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J Nutr. 2011 Dec;141(12):2152-8. doi: 10.3945/jn.111.147520. Epub 2011 Oct 19.

Intermittent bolus feeding has a greater stimulatory effect on protein synthesis in skeletal muscle than continuous feeding in neonatal pigs.

Author information

1
USDA/Agriculture Research Service Children's Nutrition Research Center, Department of Pediatrics, Baylor College of Medicine, Houston, TX, USA.

Abstract

Orogastric tube feeding, using either continuous or intermittent bolus delivery, is common in infants for whom normal feeding is contraindicated. To compare the impact of different feeding strategies on muscle protein synthesis, after withholding food overnight, neonatal pigs received a complete formula orally as a bolus feed every 4 h or were continuously fed. Protein synthesis rate and translational mechanisms in skeletal muscle were examined after 0, 24, and 25.5 h. Plasma amino acid and insulin concentrations increased minimally and remained constant in continuously fed compared to feed-deprived pigs; however, the pulsatile meal feeding pattern was mimicked in bolus-fed pigs. Muscle protein synthesis was stimulated by feeding and the greatest response occurred after a bolus meal. Bolus but not continuous feeds increased polysome aggregation, the phosphorylation of protein kinase B, tuberous sclerosis complex 2, proline-rich Akt substrate of 40 kDa, eukaryotic initiation factor (eIF) 4E binding protein (4EBP1), and rp S6 kinase and enhanced dissociation of the 4EBP1 ·eIF4E complex and formation of the eIF4E ·eIF4G complex compared to feed deprivation (P < 0.05). Activation of insulin receptor substrate-1, regulatory associated protein of mammalian target of rapamycin, AMP-activated protein kinase, eukaryotic elongation factor 2, and eIF2α phosphorylation were unaffected by either feeding modality. These results suggest that in neonates, intermittent bolus feeding enhances muscle protein synthesis to a greater extent than continuous feeding by eliciting a pulsatile pattern of amino acid- and insulin-induced translation initiation.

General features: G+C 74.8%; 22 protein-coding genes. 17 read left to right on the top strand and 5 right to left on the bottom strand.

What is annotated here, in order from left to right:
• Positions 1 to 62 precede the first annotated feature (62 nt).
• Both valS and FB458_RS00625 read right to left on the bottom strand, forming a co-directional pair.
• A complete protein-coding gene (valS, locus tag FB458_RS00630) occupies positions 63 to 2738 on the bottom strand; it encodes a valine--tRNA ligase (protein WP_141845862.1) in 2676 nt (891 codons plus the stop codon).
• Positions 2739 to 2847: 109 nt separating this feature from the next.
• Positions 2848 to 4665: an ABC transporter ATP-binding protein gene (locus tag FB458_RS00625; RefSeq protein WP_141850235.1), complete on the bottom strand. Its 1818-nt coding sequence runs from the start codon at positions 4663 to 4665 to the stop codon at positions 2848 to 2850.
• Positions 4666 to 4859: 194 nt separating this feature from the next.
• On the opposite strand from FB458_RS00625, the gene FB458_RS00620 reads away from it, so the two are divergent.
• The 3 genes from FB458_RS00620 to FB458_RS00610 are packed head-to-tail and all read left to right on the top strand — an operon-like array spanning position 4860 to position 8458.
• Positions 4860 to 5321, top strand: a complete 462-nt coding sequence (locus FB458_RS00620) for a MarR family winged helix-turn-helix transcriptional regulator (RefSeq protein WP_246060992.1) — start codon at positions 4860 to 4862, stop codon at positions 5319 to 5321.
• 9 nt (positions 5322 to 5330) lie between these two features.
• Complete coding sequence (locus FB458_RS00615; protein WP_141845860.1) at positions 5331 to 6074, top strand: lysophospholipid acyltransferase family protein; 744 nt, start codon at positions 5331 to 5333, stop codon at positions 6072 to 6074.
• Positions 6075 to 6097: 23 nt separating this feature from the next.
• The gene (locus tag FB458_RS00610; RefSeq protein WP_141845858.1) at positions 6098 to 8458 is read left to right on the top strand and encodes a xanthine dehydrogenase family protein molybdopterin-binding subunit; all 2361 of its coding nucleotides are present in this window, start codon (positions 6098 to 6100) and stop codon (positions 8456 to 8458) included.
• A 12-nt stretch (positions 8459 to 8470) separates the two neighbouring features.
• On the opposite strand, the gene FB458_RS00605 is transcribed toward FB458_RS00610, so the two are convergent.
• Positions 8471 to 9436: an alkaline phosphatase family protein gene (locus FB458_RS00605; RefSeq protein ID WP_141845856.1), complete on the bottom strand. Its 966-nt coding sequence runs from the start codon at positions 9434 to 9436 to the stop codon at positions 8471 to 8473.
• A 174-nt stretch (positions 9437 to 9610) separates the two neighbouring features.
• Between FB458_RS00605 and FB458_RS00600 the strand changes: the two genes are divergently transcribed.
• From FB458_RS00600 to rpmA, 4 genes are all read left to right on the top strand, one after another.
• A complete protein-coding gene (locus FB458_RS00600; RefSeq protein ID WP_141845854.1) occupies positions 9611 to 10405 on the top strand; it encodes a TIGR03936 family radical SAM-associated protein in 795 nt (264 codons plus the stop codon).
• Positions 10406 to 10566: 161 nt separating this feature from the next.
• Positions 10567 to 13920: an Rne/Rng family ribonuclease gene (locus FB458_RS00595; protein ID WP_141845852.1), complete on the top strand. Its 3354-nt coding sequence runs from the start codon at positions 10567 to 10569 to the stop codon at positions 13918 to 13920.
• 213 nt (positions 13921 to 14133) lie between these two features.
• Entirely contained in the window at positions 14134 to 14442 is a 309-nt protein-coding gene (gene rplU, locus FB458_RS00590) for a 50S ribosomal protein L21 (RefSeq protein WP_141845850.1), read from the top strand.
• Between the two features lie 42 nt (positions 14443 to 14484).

PMID:
22013195
PMCID:
PMC3223872
DOI:
10.3945/jn.111.147520
[Indexed for MEDLINE]
Free PMC Article

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